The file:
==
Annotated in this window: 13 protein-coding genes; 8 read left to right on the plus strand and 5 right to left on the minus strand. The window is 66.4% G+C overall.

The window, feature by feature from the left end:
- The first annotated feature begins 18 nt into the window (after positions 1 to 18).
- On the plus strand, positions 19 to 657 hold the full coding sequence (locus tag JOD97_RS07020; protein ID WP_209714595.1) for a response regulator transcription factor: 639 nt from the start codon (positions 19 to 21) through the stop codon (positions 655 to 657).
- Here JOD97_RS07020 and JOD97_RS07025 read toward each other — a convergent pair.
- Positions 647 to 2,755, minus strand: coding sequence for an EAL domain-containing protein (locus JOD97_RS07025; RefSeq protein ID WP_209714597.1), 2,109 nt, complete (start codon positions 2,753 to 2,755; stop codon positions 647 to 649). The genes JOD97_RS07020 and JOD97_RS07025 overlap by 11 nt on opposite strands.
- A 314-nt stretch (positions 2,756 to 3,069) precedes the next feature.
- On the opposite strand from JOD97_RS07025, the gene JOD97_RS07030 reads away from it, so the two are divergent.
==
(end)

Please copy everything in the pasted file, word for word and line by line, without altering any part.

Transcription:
Annotated in this window: 13 protein-coding genes; 8 read left to right on the plus strand and 5 right to left on the minus strand. The window is 66.4% G+C overall.

The window, feature by feature from the left end:
- The first annotated feature begins 18 nt into the window (after positions 1 to 18).
- On the plus strand, positions 19 to 657 hold the full coding sequence (locus tag JOD97_RS07020; protein ID WP_209714595.1) for a response regulator transcription factor: 639 nt from the start codon (positions 19 to 21) through the stop codon (positions 655 to 657).
- Here JOD97_RS07020 and JOD97_RS07025 read toward each other — a convergent pair.
- Positions 647 to 2,755, minus strand: coding sequence for an EAL domain-containing protein (locus JOD97_RS07025; RefSeq protein ID WP_209714597.1), 2,109 nt, complete (start codon positions 2,753 to 2,755; stop codon positions 647 to 649). The genes JOD97_RS07020 and JOD97_RS07025 overlap by 11 nt on opposite strands.
- A 314-nt stretch (positions 2,756 to 3,069) precedes the next feature.
- On the opposite strand from JOD97_RS07025, the gene JOD97_RS07030 reads away from it, so the two are divergent.